Black Sunday is a 1977 American thriller film directed by John Frankenheimer, based on the novel by Thomas Harris. The film starred Robert Shaw, Bruce Dern and Marthe Keller, and was nominated for the Edgar Allan Poe Award for Best Motion Picture in 1978. The inspiration of the story came from the Munich massacre, perpetrated by the Arab Group Black September against Israeli athletes at the 1972 Summer Olympics, giving the film its title. Michael Lander (Bruce Dern) is a pilot who flies the Goodyear Blimp over NFL football games to film them for network television. He is also, secretly, deranged by years of torture as a prisoner of war in Vietnam, a bitter court martial on his return and a failed marriage. He longs to commit suicide and take as many of the cheerful, carefree American civilians he sees from his blimp each weekend with him as possible.
If the plot of Black Sunday seems familiar, that’s probably because you’re remembering the wholesale rip-off it was given by The Sum of All Fears just a year ago. But Sunday is immensely better. If you’ve seen the latter but not the original, you owe it to yourself to check it out.
The story has since been done to death: terrorist group plans to cause massive carnage, this time at the Super Bowl by blowing up the Good Year Blimp overhead. But Black Sunday is distinguished by its unique focus not on the hero but on the villain: Bruce Dern as an angry Vietnam vet, pilot, and former prisoner of war. He holds a grudge against the U.S. like you wouldn’t believe (brainwashed? shellshocked?): Enough to convince him to join forces with a Palestinian militant group called Black September. It doesn’t help that he’s just plain crazy. Even the Black September operatives are a little afraid of what he might do.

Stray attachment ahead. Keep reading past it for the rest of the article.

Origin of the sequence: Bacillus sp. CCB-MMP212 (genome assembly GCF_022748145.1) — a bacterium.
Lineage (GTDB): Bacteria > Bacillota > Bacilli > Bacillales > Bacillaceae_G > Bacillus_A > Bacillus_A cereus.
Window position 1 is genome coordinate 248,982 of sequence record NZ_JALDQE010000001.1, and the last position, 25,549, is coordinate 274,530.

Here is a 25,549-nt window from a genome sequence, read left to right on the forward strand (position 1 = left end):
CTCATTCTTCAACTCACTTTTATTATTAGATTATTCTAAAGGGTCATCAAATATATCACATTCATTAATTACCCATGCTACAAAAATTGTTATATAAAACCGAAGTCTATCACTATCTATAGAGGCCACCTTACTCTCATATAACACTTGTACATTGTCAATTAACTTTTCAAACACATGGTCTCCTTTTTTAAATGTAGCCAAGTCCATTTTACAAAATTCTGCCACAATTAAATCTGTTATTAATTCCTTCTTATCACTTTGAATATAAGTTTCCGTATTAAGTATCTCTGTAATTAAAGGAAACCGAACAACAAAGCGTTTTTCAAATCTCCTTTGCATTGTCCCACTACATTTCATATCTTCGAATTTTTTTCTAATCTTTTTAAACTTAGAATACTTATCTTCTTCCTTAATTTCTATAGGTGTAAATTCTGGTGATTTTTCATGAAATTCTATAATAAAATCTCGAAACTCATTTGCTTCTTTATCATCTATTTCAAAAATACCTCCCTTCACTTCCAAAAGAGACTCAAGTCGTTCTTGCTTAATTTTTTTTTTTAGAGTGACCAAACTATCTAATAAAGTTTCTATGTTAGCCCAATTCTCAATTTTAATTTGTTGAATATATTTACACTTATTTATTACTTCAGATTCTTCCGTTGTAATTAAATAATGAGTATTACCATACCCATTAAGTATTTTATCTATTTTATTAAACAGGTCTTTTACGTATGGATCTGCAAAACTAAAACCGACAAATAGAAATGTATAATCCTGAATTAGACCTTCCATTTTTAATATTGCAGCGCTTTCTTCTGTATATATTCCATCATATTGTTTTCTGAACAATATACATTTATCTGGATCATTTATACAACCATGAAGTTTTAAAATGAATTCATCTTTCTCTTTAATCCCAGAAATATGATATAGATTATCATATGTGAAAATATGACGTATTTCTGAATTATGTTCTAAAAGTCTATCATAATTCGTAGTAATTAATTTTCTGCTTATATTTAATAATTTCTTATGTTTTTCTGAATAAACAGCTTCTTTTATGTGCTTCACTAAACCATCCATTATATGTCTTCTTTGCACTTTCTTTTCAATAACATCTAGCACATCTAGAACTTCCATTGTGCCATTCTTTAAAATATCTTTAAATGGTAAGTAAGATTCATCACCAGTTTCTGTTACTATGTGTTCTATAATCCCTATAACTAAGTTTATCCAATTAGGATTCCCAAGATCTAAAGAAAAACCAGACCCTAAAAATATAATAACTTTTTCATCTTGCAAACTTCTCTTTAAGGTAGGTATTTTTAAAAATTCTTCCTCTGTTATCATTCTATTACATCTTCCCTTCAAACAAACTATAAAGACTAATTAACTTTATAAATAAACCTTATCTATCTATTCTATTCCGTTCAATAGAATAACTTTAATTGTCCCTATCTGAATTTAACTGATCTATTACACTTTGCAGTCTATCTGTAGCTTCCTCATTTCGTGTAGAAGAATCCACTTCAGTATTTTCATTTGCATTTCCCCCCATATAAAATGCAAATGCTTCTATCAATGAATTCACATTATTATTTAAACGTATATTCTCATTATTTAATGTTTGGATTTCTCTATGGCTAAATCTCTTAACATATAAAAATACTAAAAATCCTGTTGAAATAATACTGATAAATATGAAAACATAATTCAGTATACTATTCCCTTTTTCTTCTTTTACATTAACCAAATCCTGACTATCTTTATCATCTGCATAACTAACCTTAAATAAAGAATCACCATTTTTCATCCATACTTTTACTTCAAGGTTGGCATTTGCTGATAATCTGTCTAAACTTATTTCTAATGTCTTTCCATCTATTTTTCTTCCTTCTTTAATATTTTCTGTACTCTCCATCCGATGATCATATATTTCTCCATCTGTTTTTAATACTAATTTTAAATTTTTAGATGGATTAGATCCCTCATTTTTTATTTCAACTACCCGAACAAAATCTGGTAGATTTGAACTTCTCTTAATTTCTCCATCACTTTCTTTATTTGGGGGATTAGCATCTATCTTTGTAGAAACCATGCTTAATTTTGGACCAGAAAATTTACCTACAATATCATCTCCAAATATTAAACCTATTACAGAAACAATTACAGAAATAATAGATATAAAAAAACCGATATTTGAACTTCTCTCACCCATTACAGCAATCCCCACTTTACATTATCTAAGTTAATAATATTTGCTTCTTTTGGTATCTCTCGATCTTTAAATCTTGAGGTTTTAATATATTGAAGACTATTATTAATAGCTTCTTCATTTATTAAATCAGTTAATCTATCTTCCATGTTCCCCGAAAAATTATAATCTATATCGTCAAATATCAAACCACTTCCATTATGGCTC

The film spools out over the days leading up to the Super Bowl. 600 pounds of explosives arrive, earmarked for the operation. An incredibly memorable test run is performed in a remote barn. 600 pounds of explosives doesn’t sound like much, but when they add shrapnel, stand back. Above all, Dern is unforgettable in the greatest role of his career. Director John Frankenheimer takes his sweet time (nearly 2 1/2 hours) to tell a pretty simple story, but it works in the end. It has fairly low-grade ’70s production values and more than its fair share of sound problems (even on the DVD, a real disservice to the film), but on the whole the picture stands up well.
Also, Marthe Keller is an unfortunate hindrance to the film — how this Swiss woman with a thick German accent is supposed to pass for a Palestinian radical is beyond me. The finale is also a letdown. I won’t spoil it here but I will say it practically happens off-screen and is the worst special effect of the film. Argh.
Don’t let my nitpicking persuade you. You simply haven’t lived until you’ve seen the innocuous Good Year Blimp turned into an instrument of death.